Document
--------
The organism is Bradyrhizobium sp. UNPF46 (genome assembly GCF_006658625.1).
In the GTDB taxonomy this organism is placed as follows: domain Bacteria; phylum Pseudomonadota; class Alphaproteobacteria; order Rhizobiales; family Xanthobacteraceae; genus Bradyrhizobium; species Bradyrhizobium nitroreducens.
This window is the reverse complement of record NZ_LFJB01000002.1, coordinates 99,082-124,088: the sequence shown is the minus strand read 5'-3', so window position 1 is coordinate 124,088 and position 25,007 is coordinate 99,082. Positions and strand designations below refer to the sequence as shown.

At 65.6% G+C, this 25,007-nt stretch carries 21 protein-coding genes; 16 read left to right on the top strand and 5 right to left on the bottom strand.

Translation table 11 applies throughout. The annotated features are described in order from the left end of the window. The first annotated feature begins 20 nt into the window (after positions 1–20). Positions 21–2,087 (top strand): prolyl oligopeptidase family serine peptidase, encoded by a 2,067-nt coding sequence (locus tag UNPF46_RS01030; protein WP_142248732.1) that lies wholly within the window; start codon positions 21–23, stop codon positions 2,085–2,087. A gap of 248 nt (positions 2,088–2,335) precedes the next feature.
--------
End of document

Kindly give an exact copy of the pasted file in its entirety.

The organism is Bradyrhizobium sp. UNPF46 (genome assembly GCF_006658625.1).
In the GTDB taxonomy this organism is placed as follows: domain Bacteria; phylum Pseudomonadota; class Alphaproteobacteria; order Rhizobiales; family Xanthobacteraceae; genus Bradyrhizobium; species Bradyrhizobium nitroreducens.
This window is the reverse complement of record NZ_LFJB01000002.1, coordinates 99,082-124,088: the sequence shown is the minus strand read 5'-3', so window position 1 is coordinate 124,088 and position 25,007 is coordinate 99,082. Positions and strand designations below refer to the sequence as shown.

At 65.6% G+C, this 25,007-nt stretch carries 21 protein-coding genes; 16 read left to right on the top strand and 5 right to left on the bottom strand.

Translation table 11 applies throughout. The annotated features are described in order from the left end of the window. The first annotated feature begins 20 nt into the window (after positions 1–20). Positions 21–2,087 (top strand): prolyl oligopeptidase family serine peptidase, encoded by a 2,067-nt coding sequence (locus tag UNPF46_RS01030; protein WP_142248732.1) that lies wholly within the window; start codon positions 21–23, stop codon positions 2,085–2,087. A gap of 248 nt (positions 2,088–2,335) precedes the next feature.